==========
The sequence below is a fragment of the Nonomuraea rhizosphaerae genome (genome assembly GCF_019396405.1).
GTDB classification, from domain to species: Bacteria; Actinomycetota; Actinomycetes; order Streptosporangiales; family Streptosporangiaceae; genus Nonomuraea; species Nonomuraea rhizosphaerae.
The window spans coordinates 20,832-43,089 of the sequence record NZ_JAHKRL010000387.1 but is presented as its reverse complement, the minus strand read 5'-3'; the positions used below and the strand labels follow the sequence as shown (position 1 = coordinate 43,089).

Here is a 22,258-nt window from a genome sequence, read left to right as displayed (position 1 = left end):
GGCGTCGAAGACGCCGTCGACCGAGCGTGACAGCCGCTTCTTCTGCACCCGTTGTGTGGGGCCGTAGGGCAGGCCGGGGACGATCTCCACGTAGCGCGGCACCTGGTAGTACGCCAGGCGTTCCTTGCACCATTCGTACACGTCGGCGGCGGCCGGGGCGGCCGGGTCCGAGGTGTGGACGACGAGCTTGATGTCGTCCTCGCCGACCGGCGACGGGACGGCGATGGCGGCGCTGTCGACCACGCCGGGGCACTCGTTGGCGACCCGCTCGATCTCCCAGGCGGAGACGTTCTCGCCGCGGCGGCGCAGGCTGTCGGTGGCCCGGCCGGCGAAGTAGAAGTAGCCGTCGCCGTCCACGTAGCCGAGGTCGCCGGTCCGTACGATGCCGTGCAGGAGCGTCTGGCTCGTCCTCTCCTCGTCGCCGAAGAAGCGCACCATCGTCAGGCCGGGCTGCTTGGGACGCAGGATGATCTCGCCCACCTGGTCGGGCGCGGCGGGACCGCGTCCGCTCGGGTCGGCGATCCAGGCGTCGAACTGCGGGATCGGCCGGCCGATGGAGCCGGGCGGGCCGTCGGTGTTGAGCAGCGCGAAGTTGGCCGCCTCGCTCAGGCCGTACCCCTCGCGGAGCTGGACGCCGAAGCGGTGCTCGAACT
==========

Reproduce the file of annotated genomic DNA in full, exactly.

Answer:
The sequence below is a fragment of the Nonomuraea rhizosphaerae genome (genome assembly GCF_019396405.1).
GTDB classification, from domain to species: Bacteria; Actinomycetota; Actinomycetes; order Streptosporangiales; family Streptosporangiaceae; genus Nonomuraea; species Nonomuraea rhizosphaerae.
The window spans coordinates 20,832-43,089 of the sequence record NZ_JAHKRL010000387.1 but is presented as its reverse complement, the minus strand read 5'-3'; the positions used below and the strand labels follow the sequence as shown (position 1 = coordinate 43,089).

Here is a 22,258-nt window from a genome sequence, read left to right as displayed (position 1 = left end):
GGCGTCGAAGACGCCGTCGACCGAGCGTGACAGCCGCTTCTTCTGCACCCGTTGTGTGGGGCCGTAGGGCAGGCCGGGGACGATCTCCACGTAGCGCGGCACCTGGTAGTACGCCAGGCGTTCCTTGCACCATTCGTACACGTCGGCGGCGGCCGGGGCGGCCGGGTCCGAGGTGTGGACGACGAGCTTGATGTCGTCCTCGCCGACCGGCGACGGGACGGCGATGGCGGCGCTGTCGACCACGCCGGGGCACTCGTTGGCGACCCGCTCGATCTCCCAGGCGGAGACGTTCTCGCCGCGGCGGCGCAGGCTGTCGGTGGCCCGGCCGGCGAAGTAGAAGTAGCCGTCGCCGTCCACGTAGCCGAGGTCGCCGGTCCGTACGATGCCGTGCAGGAGCGTCTGGCTCGTCCTCTCCTCGTCGCCGAAGAAGCGCACCATCGTCAGGCCGGGCTGCTTGGGACGCAGGATGATCTCGCCCACCTGGTCGGGCGCGGCGGGACCGCGTCCGCTCGGGTCGGCGATCCAGGCGTCGAACTGCGGGATCGGCCGGCCGATGGAGCCGGGCGGGCCGTCGGTGTTGAGCAGCGCGAAGTTGGCCGCCTCGCTCAGGCCGTACCCCTCGCGGAGCTGGACGCCGAAGCGGTGCTCGAACT